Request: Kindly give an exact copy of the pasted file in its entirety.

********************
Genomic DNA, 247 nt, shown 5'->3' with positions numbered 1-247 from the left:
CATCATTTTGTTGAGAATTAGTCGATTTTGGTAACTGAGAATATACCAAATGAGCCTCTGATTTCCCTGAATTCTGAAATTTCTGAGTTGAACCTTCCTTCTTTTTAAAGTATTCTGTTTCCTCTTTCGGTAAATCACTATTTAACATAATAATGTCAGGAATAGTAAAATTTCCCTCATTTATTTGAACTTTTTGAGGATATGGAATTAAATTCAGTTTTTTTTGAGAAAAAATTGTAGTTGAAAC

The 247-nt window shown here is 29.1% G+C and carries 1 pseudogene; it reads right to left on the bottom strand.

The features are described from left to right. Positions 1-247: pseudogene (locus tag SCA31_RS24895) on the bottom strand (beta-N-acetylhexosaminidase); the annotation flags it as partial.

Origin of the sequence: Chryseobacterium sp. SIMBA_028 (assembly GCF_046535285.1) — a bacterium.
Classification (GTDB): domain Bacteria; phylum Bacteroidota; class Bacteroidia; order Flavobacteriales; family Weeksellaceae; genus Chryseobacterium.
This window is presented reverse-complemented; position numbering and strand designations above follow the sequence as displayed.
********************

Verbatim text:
Genomic DNA, 247 nt, shown 5'->3' with positions numbered 1-247 from the left:
CATCATTTTGTTGAGAATTAGTCGATTTTGGTAACTGAGAATATACCAAATGAGCCTCTGATTTCCCTGAATTCTGAAATTTCTGAGTTGAACCTTCCTTCTTTTTAAAGTATTCTGTTTCCTCTTTCGGTAAATCACTATTTAACATAATAATGTCAGGAATAGTAAAATTTCCCTCATTTATTTGAACTTTTTGAGGATATGGAATTAAATTCAGTTTTTTTTGAGAAAAAATTGTAGTTGAAAC

The 247-nt window shown here is 29.1% G+C and carries 1 pseudogene; it reads right to left on the bottom strand.

The features are described from left to right. Positions 1-247: pseudogene (locus tag SCA31_RS24895) on the bottom strand (beta-N-acetylhexosaminidase); the annotation flags it as partial.

Origin of the sequence: Chryseobacterium sp. SIMBA_028 (assembly GCF_046535285.1) — a bacterium.
Classification (GTDB): domain Bacteria; phylum Bacteroidota; class Bacteroidia; order Flavobacteriales; family Weeksellaceae; genus Chryseobacterium.
This window is presented reverse-complemented; position numbering and strand designations above follow the sequence as displayed.